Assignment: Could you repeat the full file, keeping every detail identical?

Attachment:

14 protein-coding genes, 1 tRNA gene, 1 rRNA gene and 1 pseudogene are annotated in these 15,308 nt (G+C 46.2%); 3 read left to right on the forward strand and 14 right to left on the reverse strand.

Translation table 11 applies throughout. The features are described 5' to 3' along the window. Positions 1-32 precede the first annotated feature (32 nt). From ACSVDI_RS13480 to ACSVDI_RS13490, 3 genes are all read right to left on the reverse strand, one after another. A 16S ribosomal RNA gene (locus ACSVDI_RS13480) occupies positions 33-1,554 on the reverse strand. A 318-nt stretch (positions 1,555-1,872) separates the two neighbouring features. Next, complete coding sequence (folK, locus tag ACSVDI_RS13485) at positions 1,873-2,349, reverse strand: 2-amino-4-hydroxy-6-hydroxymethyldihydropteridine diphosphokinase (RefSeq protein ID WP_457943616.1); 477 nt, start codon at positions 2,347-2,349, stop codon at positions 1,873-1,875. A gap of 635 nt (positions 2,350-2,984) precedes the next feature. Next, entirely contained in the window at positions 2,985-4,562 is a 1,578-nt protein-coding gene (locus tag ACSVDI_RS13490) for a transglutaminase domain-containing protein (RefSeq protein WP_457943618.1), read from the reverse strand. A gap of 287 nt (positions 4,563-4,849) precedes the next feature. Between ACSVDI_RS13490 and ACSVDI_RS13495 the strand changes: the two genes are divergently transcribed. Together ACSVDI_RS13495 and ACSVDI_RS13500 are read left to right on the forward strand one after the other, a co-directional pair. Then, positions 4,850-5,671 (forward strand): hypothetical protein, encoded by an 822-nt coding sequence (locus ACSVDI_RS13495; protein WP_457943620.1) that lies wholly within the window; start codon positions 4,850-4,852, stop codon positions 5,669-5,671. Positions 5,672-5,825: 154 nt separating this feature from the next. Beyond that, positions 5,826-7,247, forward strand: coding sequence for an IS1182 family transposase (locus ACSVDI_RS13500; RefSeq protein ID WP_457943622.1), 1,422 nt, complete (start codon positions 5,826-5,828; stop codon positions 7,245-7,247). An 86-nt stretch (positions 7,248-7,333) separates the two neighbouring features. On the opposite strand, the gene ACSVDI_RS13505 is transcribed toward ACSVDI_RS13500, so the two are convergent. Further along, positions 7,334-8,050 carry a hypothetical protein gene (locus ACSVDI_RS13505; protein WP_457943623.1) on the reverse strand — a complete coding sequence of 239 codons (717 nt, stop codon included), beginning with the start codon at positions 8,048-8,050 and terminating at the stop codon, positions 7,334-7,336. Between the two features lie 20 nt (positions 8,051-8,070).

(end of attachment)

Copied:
14 protein-coding genes, 1 tRNA gene, 1 rRNA gene and 1 pseudogene are annotated in these 15,308 nt (G+C 46.2%); 3 read left to right on the forward strand and 14 right to left on the reverse strand.

Translation table 11 applies throughout. The features are described 5' to 3' along the window. Positions 1-32 precede the first annotated feature (32 nt). From ACSVDI_RS13480 to ACSVDI_RS13490, 3 genes are all read right to left on the reverse strand, one after another. A 16S ribosomal RNA gene (locus ACSVDI_RS13480) occupies positions 33-1,554 on the reverse strand. A 318-nt stretch (positions 1,555-1,872) separates the two neighbouring features. Next, complete coding sequence (folK, locus tag ACSVDI_RS13485) at positions 1,873-2,349, reverse strand: 2-amino-4-hydroxy-6-hydroxymethyldihydropteridine diphosphokinase (RefSeq protein ID WP_457943616.1); 477 nt, start codon at positions 2,347-2,349, stop codon at positions 1,873-1,875. A gap of 635 nt (positions 2,350-2,984) precedes the next feature. Next, entirely contained in the window at positions 2,985-4,562 is a 1,578-nt protein-coding gene (locus tag ACSVDI_RS13490) for a transglutaminase domain-containing protein (RefSeq protein WP_457943618.1), read from the reverse strand. A gap of 287 nt (positions 4,563-4,849) precedes the next feature. Between ACSVDI_RS13490 and ACSVDI_RS13495 the strand changes: the two genes are divergently transcribed. Together ACSVDI_RS13495 and ACSVDI_RS13500 are read left to right on the forward strand one after the other, a co-directional pair. Then, positions 4,850-5,671 (forward strand): hypothetical protein, encoded by an 822-nt coding sequence (locus ACSVDI_RS13495; protein WP_457943620.1) that lies wholly within the window; start codon positions 4,850-4,852, stop codon positions 5,669-5,671. Positions 5,672-5,825: 154 nt separating this feature from the next. Beyond that, positions 5,826-7,247, forward strand: coding sequence for an IS1182 family transposase (locus ACSVDI_RS13500; RefSeq protein ID WP_457943622.1), 1,422 nt, complete (start codon positions 5,826-5,828; stop codon positions 7,245-7,247). An 86-nt stretch (positions 7,248-7,333) separates the two neighbouring features. On the opposite strand, the gene ACSVDI_RS13505 is transcribed toward ACSVDI_RS13500, so the two are convergent. Further along, positions 7,334-8,050 carry a hypothetical protein gene (locus ACSVDI_RS13505; protein WP_457943623.1) on the reverse strand — a complete coding sequence of 239 codons (717 nt, stop codon included), beginning with the start codon at positions 8,048-8,050 and terminating at the stop codon, positions 7,334-7,336. Between the two features lie 20 nt (positions 8,051-8,070).